Ireland has released an ambitious new Climate Action Plan that aims to achieve net zero emissions by 2050, with a goal of putting 950,000 electric vehicles on the road by 2030.
Ireland will further commit to the plan introduced earlier this year to ban the sale of new diesel and petrol cars by 2030 through legislation, as well as further committing to its plan to reach 70% renewable electricity by the same year. The full 145-page Climate Action Plan also covers industry, agriculture, buildings, and waste, among other target areas.
The unveiling of the climate plan follows Ireland’s recent declaration of a climate emergency, as the country vowed to meet the announcement with action. Irish Taoiseach Leo Varadkar said of the plan,
“The greatest responsibility we have is to pass on our planet to the next generation in a better condition than we inherited it. With this Plan we are making changes now, before it is too late, to ensure we do exactly that.”
Ireland acknowledges that it’s currently not on pace to meet its 2030 renewables target, and addresses the need to get on track within the climate plan. The country sees transport and electricity as the greatest opportunities in that regard, and it does so with financial optimism. As the plan notes:
What is encouraging is that almost three quarters of the adjustments we need to make to 2030, do not impose a cost on the country if we look at the costs over the whole of the lifetime of the investment. For example, switching to Electric Vehicles (EVs) is set to more than payback the higher upfront cost over their lifetime through fuel savings, and thus delivers emission reductions at a negative cost.
Ireland plans on adding 12GW of renewable energy capacity to meet its 70% renewable electricity goal. Most of that will be through onshore and offshore wind development — Ireland already generates about one-third of its electricity from wind and experts still see great potential in that area — but up to 1.5 GW of grid-scale solar, as well. A new “Microgeneration Scheme” will also allow homeowners to generate their own electricity and sell what they don’t use back to Ireland’s national grid.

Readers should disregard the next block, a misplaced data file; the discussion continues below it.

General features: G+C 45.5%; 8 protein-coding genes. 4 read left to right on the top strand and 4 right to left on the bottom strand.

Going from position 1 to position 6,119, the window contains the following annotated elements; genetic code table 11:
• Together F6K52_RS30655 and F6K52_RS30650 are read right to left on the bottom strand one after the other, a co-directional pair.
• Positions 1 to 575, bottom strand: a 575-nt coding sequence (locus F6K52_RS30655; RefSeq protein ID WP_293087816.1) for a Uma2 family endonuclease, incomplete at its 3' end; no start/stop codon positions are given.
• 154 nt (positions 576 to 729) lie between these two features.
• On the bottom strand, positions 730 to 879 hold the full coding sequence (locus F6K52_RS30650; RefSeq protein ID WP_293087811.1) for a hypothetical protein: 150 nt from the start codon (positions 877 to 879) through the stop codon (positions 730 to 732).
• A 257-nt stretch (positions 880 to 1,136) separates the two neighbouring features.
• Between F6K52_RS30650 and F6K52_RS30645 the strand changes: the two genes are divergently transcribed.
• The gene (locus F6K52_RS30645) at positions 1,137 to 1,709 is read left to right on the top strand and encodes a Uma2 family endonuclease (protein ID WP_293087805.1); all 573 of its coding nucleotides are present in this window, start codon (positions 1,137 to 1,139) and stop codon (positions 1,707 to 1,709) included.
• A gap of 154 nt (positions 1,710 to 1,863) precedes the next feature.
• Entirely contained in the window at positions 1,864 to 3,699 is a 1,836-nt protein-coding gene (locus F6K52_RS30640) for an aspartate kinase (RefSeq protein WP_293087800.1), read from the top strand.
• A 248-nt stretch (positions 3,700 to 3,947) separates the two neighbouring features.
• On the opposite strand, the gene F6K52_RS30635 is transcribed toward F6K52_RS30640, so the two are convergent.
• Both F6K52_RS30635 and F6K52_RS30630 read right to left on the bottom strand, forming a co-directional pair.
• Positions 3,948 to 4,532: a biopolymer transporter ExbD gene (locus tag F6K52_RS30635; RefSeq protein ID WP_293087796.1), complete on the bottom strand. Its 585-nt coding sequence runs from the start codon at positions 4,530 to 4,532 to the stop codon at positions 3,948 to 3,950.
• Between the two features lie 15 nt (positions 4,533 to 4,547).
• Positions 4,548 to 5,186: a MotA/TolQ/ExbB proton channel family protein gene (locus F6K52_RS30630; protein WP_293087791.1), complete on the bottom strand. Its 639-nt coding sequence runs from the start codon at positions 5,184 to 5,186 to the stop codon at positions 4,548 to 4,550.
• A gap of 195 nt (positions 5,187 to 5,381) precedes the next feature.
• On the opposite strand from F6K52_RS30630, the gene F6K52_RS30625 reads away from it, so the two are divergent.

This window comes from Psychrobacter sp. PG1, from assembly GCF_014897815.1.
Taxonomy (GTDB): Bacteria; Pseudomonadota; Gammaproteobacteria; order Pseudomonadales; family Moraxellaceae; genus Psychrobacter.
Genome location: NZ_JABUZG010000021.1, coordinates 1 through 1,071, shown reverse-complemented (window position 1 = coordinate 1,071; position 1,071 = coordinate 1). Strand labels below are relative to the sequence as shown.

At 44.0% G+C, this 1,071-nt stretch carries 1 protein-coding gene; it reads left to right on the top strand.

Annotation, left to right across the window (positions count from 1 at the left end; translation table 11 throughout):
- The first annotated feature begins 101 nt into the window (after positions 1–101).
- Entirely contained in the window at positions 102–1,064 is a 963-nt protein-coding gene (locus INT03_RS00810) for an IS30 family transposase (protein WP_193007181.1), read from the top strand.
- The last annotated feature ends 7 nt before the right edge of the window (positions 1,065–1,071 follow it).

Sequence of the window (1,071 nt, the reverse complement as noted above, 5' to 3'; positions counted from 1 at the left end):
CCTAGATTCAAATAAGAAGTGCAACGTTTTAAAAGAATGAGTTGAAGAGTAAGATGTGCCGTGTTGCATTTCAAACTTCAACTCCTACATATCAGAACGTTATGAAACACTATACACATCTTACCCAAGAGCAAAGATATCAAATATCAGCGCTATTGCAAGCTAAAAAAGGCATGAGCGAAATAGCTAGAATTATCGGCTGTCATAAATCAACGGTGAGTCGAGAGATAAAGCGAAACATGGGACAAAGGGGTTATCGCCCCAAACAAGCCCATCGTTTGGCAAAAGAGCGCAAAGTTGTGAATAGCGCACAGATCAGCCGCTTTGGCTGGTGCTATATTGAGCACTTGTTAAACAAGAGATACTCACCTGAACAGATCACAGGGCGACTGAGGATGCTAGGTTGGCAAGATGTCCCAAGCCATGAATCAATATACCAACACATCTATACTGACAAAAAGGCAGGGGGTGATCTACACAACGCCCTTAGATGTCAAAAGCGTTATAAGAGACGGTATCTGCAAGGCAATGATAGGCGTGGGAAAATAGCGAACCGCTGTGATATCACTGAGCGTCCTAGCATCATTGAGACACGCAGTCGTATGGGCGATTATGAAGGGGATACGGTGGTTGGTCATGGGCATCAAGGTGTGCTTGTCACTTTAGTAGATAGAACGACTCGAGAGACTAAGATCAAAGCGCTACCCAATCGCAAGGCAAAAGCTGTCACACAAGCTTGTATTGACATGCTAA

The country also sees the retrofitting of existing buildings with electricity-powered heat pump systems as a key to significant improvements.
Ireland’s Department of Communications, Climate Action and Environment released a video about the Climate Action Plan:
As is always the case in these situations, plans are good, but actions are better. We’ll see how Ireland follows this roadmap in the coming years, but ambition is how things start. Furthermore, the Irish have clearly identified rapid adoption of electric vehicles as a key path to improving their state of affairs.
The UK recently set a net-zero emissions target by 2050, as well. London’s mayor just revealed a plan to rapidly increase the number of charge points in the city by 2025, and the UK has a 2040 deadline to ban the sales of new ICE cars.
However, the UK government’s climate change committee recently suggested moving that deadline up to 2030 or 2035. Perhaps this new plan from Ireland will give the UK a bit of a push in that direction.
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